[Illustration: ON THE RAMPARTS OF THE OLD CASTLE (MOONLIGHT)]

Lieutenant Abraham Schut came towards me; no, it was not this
wonderful Abraham, though he wore a uniform - the cheering of the crowd
still rung in my ears. 'Who wrote it?' I said. 'Wrote what?' The
subaltern stared at me. 'Built it, I suppose you mean,' he smiled. 'Oh
yes, built, of course, of course,' I muttered, hotter than ever.
Marinus' pipe had burnt out, and the officer who stood before us wore
khaki.

With the last words of the quaint Dutch poem ringing in my ears, we
followed our guide across the courtyard into an arched white doorway.
The old entrance, the sea entrance to the Castle, was blocked up,
because on the other side runs the Cape Government Railway, with all
its paraphernalia of tin walls, engine-rooms, dirty, ugly workshops,
gasometers, coal-heaps, all making up the foreshore scenery of Table
Bay, and delighting the eyes of the workers and drones who are daily
hurried (_sic_) along like 'animated packages in a rabbit hutch.'[1]

In the plaster ceiling of this archway is such a charming miniature
plan, in raised stucco, of the Castle buildings. From here we climbed
some stone steps and came on to the ramparts, called after the ships
that first brought Company rule to the Cape - the _Reiger_, the
_Walvis_, the _Dromedaris_. We climbed up stone stairs, and in white
stucco, in the wall, were the Company's arms - the big galleon in full
sail. We passed the cells - the one used by Cetewayo, the rebellious
Chief of the Zulus, the 'Children of Heaven,' had a special little
fireplace sunk into the wall - walked along wonderfully neat, bricked
ramparts past the Guard Tower, and climbed down more steps into the
courtyard.

We rambled through the quarters of the old Governors. Everything is
groaning under heavy military paint - teak doors, beautiful brass
fittings and beamed ceilings - and about a mile away, shut up in a
small ugly museum room, are the Rightful Inhabitants - the proper
belongings of these long rooms: the oak tables, the big chairs, which
once held the old Dutch Governors, the glass they used, the huge
silver spittoons, their swords, the flowered panniers of their wives'
dresses, fire-irons, brasses, china, the old flags, someone's
sedan-chair - all bundled together in grotesque array. The teak-beamed
rooms in the Castle would make a better setting than the little room
in the museum.

'Marinus,' I said, 'isn't it awful - this horrible clean paint and
these little tin sheds in the old garden? Oh, Marinus, _do_ let us
scrape this tiny bit of latch, just to peep at the lovely brass
beneath! And let us pretend we are putting back the old cupboards, and
coffers, and china, and let us burn all that' - with my eye on sheets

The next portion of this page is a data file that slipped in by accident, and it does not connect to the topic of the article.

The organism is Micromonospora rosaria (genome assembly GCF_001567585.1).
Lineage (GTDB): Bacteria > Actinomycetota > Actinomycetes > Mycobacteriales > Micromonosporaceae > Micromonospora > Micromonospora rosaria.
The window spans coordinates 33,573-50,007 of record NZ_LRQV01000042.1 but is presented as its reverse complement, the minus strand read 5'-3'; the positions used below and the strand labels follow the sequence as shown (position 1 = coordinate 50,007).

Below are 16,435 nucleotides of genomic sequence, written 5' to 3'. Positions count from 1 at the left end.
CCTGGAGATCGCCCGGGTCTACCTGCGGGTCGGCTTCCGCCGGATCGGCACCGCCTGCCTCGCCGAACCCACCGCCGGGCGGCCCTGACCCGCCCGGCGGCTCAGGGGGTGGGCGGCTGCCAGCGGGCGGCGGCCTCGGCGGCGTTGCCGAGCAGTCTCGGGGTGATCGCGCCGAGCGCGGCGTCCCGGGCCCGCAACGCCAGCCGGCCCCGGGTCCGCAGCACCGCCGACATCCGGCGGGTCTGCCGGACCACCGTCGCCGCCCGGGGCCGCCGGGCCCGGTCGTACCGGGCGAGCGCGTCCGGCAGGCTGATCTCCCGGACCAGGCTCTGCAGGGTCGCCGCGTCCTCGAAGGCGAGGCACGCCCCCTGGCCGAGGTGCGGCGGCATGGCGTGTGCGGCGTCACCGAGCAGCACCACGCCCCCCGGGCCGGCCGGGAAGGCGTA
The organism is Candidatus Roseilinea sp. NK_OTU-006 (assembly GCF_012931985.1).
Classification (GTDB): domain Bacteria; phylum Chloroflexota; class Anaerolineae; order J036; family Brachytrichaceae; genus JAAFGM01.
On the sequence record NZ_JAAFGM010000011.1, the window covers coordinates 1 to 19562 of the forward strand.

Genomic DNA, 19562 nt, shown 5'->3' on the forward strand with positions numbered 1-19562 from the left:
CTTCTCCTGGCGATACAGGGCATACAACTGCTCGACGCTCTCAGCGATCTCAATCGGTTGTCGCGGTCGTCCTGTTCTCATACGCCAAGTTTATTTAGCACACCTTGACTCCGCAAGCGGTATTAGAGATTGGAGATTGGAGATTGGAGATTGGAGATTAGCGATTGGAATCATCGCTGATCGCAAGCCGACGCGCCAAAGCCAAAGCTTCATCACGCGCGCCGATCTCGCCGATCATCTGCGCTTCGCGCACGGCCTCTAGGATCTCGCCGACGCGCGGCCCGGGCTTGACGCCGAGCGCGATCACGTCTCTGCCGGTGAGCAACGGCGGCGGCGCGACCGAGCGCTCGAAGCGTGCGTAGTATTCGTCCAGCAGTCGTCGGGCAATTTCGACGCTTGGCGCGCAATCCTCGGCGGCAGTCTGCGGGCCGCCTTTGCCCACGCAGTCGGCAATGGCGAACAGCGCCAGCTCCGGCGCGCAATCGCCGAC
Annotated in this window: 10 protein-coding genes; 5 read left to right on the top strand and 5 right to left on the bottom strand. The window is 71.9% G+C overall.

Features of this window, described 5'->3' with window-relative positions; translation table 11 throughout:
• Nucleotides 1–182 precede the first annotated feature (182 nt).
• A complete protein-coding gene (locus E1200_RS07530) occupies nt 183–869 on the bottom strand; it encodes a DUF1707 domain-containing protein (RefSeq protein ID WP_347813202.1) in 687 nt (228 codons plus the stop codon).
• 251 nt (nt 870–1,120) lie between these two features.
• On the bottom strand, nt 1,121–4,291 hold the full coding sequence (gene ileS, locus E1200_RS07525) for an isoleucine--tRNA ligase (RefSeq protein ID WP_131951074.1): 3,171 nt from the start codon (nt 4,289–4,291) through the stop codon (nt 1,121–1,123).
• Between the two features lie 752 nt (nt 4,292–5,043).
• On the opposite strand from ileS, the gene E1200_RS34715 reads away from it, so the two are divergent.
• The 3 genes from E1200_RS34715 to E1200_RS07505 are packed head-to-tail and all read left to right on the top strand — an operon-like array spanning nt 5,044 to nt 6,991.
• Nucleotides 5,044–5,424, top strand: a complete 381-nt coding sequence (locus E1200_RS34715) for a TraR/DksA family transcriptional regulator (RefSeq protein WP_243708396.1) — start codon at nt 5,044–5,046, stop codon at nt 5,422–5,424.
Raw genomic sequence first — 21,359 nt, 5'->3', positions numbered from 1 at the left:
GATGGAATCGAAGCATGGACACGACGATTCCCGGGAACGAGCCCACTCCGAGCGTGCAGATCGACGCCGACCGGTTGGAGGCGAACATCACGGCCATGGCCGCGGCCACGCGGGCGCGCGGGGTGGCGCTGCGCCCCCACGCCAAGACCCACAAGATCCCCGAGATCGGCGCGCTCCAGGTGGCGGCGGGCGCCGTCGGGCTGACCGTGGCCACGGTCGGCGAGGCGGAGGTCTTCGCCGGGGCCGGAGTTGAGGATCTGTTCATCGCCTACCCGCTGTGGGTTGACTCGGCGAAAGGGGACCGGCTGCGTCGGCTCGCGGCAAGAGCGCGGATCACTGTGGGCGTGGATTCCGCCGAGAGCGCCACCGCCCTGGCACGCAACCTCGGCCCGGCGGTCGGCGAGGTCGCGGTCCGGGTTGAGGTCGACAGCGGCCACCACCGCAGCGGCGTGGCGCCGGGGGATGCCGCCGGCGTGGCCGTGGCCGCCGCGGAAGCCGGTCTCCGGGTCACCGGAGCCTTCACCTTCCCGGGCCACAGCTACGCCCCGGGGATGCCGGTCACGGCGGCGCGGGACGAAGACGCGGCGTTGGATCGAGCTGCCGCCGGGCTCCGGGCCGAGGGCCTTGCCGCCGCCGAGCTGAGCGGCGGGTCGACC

of neat military maps and deal tables. But Marinus, with the fear of
God and of the King, pushed me rudely past a Georgian fireplace into a
large room with a big open chimney. Over the grate, let into the wood,
I saw the most ridiculous old painting - like a piece of ancient
sampler in paint instead of silk - an absurd tree with an impossible
bird on a bough, and beneath it a terraced wall with some animals like
peacocks, with the _paysage_ background _à la_ Noah's ark, but
slightly less accurate. 'There is a superstitious story about that
picture,' said Marinus. 'They say some treasure was hidden in the
thick wooden screen over the chimney, and the picture was gummed over
it. The story goes that whoever should touch this picture, or attempt
to remove it, would die shortly afterwards. It may be that the curse,
or a bit of it, landed on the old, stamped brass screen which was
taken to Groote Schuur, shortly before Rhodes died. But no one would
want this horror, would they?' This story made me love the chintz
picture, and, after all, the colours were good; it was antique; it
was old; and there was treasure behind it!

Above this room are Anne Barnard's apartments, where she came to live
when the Secretary of State, Melville, gave 'the prettiest appointment
in the world for any young fellow' - the Secretaryship to the Governor
of the Cape - to Lady Anne's husband in 1797. She had to write Melville
several letters before she got this appointment. 'To pay me all you
have owed and still owe me, you _never can_ - but what you can you
should do, and you have got before you the pleasure of obliging me,'
she wrote. There is stuff for a novel in this sentence. The last
appeal, 'You owe me some happiness, in truth you do,' brought this
pretty appointment with a salary of £3,500 a year.

I looked out of a window of her room, which opened on to a small